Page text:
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Postal staff carry on ‘business as usual’ amidst pandemic

By Chloe Freed
Staff Writer

Cassidee Hrehorovich is used to working on days that most people have off. As a mail carrier in Bayville, NJ, she and her colleagues work during the holiday season, on Saturdays and even during a pandemic. 

While many are able to work from home, mail carriers continue reporting to work (Envato Elements).

Hrehorovich is one of the millions of Americans who have been deemed as essential workers during the novel COVID-19 pandemic. While many stay home to stop the spread, grocery store clerks, nurses and postal workers like Hrehorovich continue to report to work. 

“I always knew that my job was considered important because I’m considered a federal employee,” Hrehorovich said. “But when I break it down, sticking pieces of paper into boxes doesn’t seem like it should be all that important right now.”

Despite Gov. Phil Murphy’s advisory to stay home and self-isolate, Hrehorovich still delivers packages and letters to those who are quarantined in their homes, running the risk of being in contact with people who may be infected with the virus.

“The thing that worries me the most is not if I am personally going to have to go through having the virus,” she said. “But if I am going to unknowingly pass it on to someone else who might not survive it.”

To decrease the risk of contracting COVID-19, Hrehorovich now wears gloves when she is working and keeps a safe distance from her colleagues when everyone is in the post office in the morning. Maintenance workers at the post office have also begun sanitizing scanners and the inside of the mail trucks every day.

Despite the sanitation efforts, postal workers still work with customers every day, a part of the job that Hrehorovich’s post office has managed to alter.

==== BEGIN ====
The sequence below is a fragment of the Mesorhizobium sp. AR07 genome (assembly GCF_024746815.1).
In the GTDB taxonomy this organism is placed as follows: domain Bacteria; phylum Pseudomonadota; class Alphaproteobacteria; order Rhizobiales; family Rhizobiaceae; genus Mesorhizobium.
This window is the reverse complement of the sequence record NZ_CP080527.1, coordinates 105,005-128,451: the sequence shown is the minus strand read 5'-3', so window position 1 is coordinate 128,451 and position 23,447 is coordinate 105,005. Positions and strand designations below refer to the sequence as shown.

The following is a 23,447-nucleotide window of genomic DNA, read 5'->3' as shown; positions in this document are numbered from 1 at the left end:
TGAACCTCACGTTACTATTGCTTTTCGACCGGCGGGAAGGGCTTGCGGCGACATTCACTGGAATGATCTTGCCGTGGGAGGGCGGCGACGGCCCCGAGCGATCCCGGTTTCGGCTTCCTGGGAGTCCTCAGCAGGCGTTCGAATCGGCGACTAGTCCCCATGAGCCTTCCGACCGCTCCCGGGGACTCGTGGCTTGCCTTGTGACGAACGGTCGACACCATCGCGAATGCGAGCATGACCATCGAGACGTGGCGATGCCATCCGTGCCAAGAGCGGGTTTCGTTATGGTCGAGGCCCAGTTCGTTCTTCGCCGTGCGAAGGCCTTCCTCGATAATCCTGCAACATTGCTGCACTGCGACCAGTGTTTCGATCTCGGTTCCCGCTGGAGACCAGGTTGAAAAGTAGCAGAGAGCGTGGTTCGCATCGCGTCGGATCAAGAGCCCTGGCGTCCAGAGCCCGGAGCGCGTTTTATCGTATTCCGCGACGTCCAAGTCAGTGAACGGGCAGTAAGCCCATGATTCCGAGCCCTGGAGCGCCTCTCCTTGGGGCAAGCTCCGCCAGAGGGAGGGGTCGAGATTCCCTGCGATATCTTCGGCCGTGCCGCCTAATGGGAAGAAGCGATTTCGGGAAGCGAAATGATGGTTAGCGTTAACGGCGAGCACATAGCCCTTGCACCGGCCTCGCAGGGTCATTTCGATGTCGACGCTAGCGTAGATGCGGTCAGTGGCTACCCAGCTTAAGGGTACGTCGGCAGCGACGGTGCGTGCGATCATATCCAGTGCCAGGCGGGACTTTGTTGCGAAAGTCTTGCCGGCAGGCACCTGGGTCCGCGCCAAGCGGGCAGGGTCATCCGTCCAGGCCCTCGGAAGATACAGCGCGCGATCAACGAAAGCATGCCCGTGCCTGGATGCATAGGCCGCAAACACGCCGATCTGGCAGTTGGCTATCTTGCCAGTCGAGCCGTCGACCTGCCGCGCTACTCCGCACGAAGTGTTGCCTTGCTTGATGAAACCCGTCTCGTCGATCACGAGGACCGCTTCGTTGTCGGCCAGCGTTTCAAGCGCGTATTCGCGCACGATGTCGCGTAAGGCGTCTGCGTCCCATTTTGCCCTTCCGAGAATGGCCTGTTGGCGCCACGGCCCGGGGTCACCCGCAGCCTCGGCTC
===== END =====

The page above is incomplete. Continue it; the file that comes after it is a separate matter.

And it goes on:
“We are not required to go up to people’s doors anymore to get a signature as to limit exposure, we can just leave a notice for pick up,” Hrehorovich said. 

Since the start of the pandemic, Hrehorovich has noticed mixed emotions from the people she delivers mail to.

“I have other customers coming right up to me to take the mail right out of my hands saying they don’t care and (that) this is all ridiculous,” Hrehorovich said. “I have some elderly customers that are scared but still friendly.”

As people continue to self-isolate in their homes, many have turned to online shopping. Even businesses have taken advantage of the opportunity by sending people more advertisements.

“The mail itself was getting a lot of new circulars as if businesses were thinking since everyone is home they will pay more attention to the mail,” Hrehorovich said. “What increased immediately was the package volume, specifically coming from Amazon.”

As an essential worker, Hrehorovich has taken all necessary measures to prevent the virus from spreading while she’s on the job.

“I’m doing everything that I know I can by being very cautious about not touching anything extra and wearing gloves constantly,” Hrehorovich said. “I just can’t wait for this to be over and for everything to go back to normal.”


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